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This content is taken from the University of York's online course, Poetry: How to Read a Poem. Join the course to learn more.

Skip to 0 minutes and 4 seconds As Writer in Residence, my themes are silence, crisis and excess. In this introduction to a creative writing exercise, we shan’t take other writing as a model. I’m offering pre-activity activities, in which you compose your mind and produce fragments or texts. Let’s begin by doing, not by explaining. So, I’ll share a creative writing exercise in ‘dream translation’, which I enjoy. The outcome is for you to have freer access to the imagination and vocabulary that you already unconsciously possess, to enrich your conscious practice. Additional material, outwith this video, will give you related techniques. Like a lot of exercises, this one may feel silly, overwhelming, or tedious. Don’t stop.

Skip to 0 minutes and 54 seconds It’s about re-tuning the relationship between your inner source of words and how you express yourself. You can repeat it for as many sessions as you like. Here’s a text to accompany you throughout, from Iain Crichton Smith’s long poem, Deer on the High Hills (1962). (His Collected Poems are available from Carcanet Press.) The deer step out in isolated air. Forgive the distance, let the transient journey on delicate ice not tragical appear for stars are starry and the rain is rainy, the stone is stony, and the sun is sunny, the deer step out in isolated air. Create a ‘ritual’ with these verses. Read them slowly, perhaps more than once, before switching off. You’ll know what activity or time of day suits you.

Skip to 1 minute and 49 seconds I’d recommend before sleep. Make this reading the last input you have from anything or anyone. If sleep is not your friend, read before spending time in nature, or in the bath, or doing a repetitive task…you get the idea. Give the text a good chance to sink in. Nothing is permitted afterwards, except drifting. No browsing or scrolling. Drift off with the words accompanying you. When you wake up – when you throw your ‘on’ switch, note down whatever’s in your thoughts. It could be one word. It could be as long as the sample text itself (try not to make it too long). If you do this for, say, a week, try combining all the texts you wrote on waking.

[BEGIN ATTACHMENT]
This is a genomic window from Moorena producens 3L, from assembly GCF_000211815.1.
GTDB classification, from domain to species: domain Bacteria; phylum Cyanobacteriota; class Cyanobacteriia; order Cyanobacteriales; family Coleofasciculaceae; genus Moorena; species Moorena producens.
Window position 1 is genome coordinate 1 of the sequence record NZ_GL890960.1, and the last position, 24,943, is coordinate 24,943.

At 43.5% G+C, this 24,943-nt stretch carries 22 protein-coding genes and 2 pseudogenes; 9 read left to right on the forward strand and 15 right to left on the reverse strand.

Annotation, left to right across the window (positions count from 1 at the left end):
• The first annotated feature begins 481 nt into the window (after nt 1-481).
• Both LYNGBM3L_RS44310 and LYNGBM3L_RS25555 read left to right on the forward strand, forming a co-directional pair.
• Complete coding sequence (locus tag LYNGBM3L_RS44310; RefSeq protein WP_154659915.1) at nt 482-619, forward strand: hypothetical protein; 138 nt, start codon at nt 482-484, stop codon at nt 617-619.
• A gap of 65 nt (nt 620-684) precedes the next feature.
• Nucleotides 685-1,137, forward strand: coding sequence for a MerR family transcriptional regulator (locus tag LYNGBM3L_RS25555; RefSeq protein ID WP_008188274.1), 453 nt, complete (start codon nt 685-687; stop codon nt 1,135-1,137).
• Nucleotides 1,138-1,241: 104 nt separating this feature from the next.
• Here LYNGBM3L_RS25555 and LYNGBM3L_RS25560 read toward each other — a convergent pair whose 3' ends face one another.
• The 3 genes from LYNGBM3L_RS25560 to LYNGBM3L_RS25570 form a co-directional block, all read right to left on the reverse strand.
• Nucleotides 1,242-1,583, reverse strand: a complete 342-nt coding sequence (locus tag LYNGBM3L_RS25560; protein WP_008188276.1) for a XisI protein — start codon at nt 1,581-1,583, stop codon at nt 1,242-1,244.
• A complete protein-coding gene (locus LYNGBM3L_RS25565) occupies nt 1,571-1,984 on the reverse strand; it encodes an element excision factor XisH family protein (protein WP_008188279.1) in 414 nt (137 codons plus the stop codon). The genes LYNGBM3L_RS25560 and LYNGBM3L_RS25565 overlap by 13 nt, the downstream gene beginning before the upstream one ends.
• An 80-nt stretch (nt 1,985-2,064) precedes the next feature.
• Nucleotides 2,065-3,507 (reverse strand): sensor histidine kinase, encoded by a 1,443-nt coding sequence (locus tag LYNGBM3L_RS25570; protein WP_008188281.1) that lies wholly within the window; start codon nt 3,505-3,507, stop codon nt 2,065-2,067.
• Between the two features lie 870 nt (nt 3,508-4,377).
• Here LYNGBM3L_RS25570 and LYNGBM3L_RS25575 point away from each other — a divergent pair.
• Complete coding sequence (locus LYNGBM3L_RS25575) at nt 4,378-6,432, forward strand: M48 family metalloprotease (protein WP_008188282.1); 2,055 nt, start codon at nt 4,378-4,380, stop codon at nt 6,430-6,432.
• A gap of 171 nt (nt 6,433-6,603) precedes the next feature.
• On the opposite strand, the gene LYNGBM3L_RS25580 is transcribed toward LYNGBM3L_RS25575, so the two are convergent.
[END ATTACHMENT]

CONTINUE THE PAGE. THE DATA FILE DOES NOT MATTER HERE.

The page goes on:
Skip to 2 minutes and 33 seconds Use any method you like – cut-ups, erasure, colouring, close reading – to select words from the combined text that echo in you or stick with you. You now have the makings of a ‘mind map’; or a new text, a dream-translation. You’re engaging your lesser known self, with its treasure house of unlikely inspiration. In the additional material, we’ll explore that further.

Introducing the creative exercise

In this video, Vahni Capildeo introduces our closing creative exercise, encouraging you to write freely and to try your hand at writing poetry.

What did it feel like to undertake this exercise? How many times are you aiming to return to this? Feel free to share the results of this exercise – this poetic conversation! – with us in the comments.

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This video is from the free online course:

Poetry: How to Read a Poem

University of York